This blue marble

– and yet it spins


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On the top of London

londoneye-4On my first ever visit to London, in 2000, the London Eye was brand spanking new. The lines for a spin were days if not weeks long, even if each pod takes 25 people, allowing for plenty of space to move around. Originally I remember it was called the Millennium Wheel, and the rumor was that it was going to be dismantled after a while. londoneye-3 I am glad that the London Eye is still up, 19 years later. I suppose Brits had to have an iconic, modern landmark, as the French have the Eiffel Tower.londoneye-1And 18 years after my first visit to London, I finally got to ride the thing. I excused myself from work early, took the tube down, navigated through the throngs of visitors and found myself in a nearly empty VIP lounge with a glass of champagne and the sun pouring in through the windows. Because if you wait for something for nearly two decades, you must go through it with style.

And rain or shine, London from the top is quite a sight.
londoneye-2(London, United Kingdom; March 2018)


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In questa tomba

operaI have a bucket list that contains 101 goals in 1001 days. A so-called Day Zero Project. While chasing items on this list I have dipped myself into various experiences. Seeing Verdi’s opera Aida live has been one of the most elusive ones; surprisingly, as it is a classic. But suddenly there were a few performances at the English National Opera in London.

I convinced a colleague to come along. He took me up on the challenge and flew over to London carrying a tuxedo, which he duly put on for the occasion. After Aida and her misfortunate lover Radamés had been buried alive in a tomb forever,  I reminded him that this was probably the most tragic opera every written, and that he should not make up his mind unless he saw another opera where people did not take quite as long a while to die as these two.

It turns out that the translation of this production was quite different: the famous line uttered by Aida’s lover upon his discover of her (“in this tomb!”) was missing. And instead of dying a slow long death in the tomb, Aida and her Radamés are apparently seeing the light, “a new day”.

Such an admirable attitude. The glass is half full even when one is buried alive forever in an Egyptian burial tomb.  Quite the benchmark.

(ENO, London, United Kingdom; November 2017) 


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Hasa diga eebowai

musicalThe Book of Mormon made me laugh so I shed tears. Yes, it is insulting, intelligent, and vulgar. My colleague in London told me she saw it when it was new, and one-quarter of the audience walked out during intermission and never returned to their seats. But what most people miss (perhaps?) is the sweetness in the second half: how people try so very much their best to live in a harsh world seemingly filled with limitations. The deep lessons in the ending: how another’s culture is always understood through the filter our own culture, programmed in our minds when we grew up. How, in the end, the characters on stage were all trying their very best to help each other live as good lives as possible, all in their own ways.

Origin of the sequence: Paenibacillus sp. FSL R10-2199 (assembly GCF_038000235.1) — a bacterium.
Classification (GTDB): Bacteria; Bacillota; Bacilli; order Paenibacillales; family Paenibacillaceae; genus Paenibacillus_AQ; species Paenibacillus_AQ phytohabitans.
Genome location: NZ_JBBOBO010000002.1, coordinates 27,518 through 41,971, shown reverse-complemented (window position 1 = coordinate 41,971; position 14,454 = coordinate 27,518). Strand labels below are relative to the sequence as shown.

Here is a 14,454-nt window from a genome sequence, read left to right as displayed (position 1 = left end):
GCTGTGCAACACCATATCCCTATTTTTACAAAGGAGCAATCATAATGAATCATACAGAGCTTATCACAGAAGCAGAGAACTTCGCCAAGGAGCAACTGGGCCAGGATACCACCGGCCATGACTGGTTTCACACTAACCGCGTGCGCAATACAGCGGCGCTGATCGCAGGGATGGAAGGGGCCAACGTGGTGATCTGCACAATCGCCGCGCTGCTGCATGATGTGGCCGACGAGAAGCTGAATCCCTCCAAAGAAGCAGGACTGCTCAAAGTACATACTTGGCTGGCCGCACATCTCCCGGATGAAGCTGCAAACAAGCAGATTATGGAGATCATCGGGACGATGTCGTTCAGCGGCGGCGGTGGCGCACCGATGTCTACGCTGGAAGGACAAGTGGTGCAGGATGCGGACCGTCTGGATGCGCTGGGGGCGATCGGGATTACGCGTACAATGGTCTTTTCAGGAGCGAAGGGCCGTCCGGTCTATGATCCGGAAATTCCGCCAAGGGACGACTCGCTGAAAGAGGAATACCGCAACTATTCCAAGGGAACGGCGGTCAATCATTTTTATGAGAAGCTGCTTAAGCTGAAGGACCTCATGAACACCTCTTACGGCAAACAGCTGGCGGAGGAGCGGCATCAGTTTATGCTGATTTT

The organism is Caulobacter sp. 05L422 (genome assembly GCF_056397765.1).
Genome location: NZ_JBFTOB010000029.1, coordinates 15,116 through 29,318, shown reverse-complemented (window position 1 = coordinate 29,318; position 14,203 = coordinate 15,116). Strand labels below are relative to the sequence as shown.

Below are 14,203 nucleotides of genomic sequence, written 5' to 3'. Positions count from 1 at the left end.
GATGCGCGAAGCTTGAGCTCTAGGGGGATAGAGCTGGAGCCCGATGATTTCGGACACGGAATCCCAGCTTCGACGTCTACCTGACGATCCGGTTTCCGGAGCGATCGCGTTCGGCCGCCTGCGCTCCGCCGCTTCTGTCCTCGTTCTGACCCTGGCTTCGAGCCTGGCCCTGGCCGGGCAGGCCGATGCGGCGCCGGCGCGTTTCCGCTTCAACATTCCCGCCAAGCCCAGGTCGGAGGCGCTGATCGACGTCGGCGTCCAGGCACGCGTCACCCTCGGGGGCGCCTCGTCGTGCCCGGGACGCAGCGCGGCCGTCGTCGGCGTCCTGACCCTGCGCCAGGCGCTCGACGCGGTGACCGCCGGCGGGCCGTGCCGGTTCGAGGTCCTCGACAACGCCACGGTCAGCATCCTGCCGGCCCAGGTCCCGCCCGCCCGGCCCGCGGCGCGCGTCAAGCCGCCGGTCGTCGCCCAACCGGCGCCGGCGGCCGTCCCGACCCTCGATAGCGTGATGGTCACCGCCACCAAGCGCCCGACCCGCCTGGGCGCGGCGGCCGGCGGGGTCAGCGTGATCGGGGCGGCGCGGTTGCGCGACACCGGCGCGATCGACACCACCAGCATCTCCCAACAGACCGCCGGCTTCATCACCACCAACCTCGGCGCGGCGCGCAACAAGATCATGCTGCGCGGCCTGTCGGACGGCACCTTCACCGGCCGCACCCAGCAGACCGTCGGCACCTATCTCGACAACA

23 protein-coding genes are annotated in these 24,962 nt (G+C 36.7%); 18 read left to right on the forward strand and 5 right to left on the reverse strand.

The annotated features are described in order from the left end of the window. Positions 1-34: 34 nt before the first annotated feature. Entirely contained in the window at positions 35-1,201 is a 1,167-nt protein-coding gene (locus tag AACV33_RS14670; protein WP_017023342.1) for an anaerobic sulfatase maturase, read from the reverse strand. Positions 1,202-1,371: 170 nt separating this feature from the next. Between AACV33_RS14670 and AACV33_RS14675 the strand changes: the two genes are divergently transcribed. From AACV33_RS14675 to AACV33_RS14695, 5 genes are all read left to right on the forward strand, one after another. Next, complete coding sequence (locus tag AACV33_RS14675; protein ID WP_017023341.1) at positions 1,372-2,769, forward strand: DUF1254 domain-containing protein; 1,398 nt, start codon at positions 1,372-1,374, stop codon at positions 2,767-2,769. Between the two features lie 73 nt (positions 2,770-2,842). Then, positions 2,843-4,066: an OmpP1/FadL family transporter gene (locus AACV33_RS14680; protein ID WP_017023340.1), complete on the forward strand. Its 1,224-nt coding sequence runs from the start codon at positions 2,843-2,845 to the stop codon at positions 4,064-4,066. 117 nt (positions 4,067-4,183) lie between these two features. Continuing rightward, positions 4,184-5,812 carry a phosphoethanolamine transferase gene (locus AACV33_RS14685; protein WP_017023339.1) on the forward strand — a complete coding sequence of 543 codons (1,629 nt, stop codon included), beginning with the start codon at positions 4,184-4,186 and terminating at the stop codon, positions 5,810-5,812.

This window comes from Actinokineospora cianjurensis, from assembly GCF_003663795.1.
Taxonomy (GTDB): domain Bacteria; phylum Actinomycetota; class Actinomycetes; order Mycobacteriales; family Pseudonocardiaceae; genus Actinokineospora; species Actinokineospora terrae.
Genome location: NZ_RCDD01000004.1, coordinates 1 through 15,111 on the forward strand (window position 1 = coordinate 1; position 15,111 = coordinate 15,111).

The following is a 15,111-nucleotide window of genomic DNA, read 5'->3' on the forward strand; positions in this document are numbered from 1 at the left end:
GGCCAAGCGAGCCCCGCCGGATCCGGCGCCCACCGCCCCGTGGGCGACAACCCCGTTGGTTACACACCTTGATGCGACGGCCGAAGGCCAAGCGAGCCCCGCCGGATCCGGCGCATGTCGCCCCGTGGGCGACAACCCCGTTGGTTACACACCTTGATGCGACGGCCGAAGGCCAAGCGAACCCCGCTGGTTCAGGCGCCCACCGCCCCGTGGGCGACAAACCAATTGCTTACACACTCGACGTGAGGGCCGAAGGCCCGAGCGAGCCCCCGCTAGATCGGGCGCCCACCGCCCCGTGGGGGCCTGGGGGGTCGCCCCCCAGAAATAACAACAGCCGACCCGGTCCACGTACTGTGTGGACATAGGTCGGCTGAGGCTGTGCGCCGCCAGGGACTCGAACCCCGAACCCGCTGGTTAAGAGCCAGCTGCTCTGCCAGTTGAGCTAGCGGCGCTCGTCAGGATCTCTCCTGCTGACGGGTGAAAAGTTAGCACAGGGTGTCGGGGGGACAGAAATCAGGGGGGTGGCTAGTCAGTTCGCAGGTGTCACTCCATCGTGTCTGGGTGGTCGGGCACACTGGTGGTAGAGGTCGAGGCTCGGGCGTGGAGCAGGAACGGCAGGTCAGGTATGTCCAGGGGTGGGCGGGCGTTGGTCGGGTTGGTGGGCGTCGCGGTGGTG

It seems that most viewers remember the phrase “hasa diga eebowai”. “F*ck you God”. This is also the reason many people leave the musical in the middle of the show. But what many do not seem to remember is that it was used as an expression of survival and strength in a world where individuals are targeted with numerous inexplicable sufferings: AIDS, poverty, natural disaster. “If you don’t like what we say, try living here a couple days. Watch all your friends and family die; hasa diga eebowai!”.

There is strength in words. And sometimes those words are terrible. Because the world is sometimes terrible.

(London, United Kingdom; September 2017)


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Somewhere between poetry and insanity

wigmore

“Occupation is essential. And now with some pleasure I find that it’s seven; and I must cook dinner. Haddock and sausage meat. I think it is true that one gains a certain hold on sausage and haddock by writing them down”

(Virginia Woolf’s last diary entry before her suicide)

Somewhere between poetry and insanity tonight. Alice Coote sang Virginia Woolf’s diary entries, and letters from 19th century patients locked up at a mental illness asylum. “Strange Productions” was the aptly named title of the insanely poetic letters, commissioned by Wigmore Hall from Nico Muhly.

Wigmore Hall is a constant favorite. Not because of the (also insanely) beautiful venue, but because of the director and his creative team who commission modern classical pieces with a flair. Never bored here, although sometimes mindlessly enthralled.

(London, United Kingdom; January 2017)


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Old English pubs

eaglechildBusiness lunch at Eagle and Child with a quantum physicist, discussing medical sciences. Dinner at the Bear Inn, a pub from 1242, among 4,500 club ties (including one tiny panel in the ceiling for women’s ties). Instead of rowdy drunk people, there were ladies dining and students playing chess with glass pieces.

Only in Oxford. oldpub(Oxford, United Kingdom; January 2017)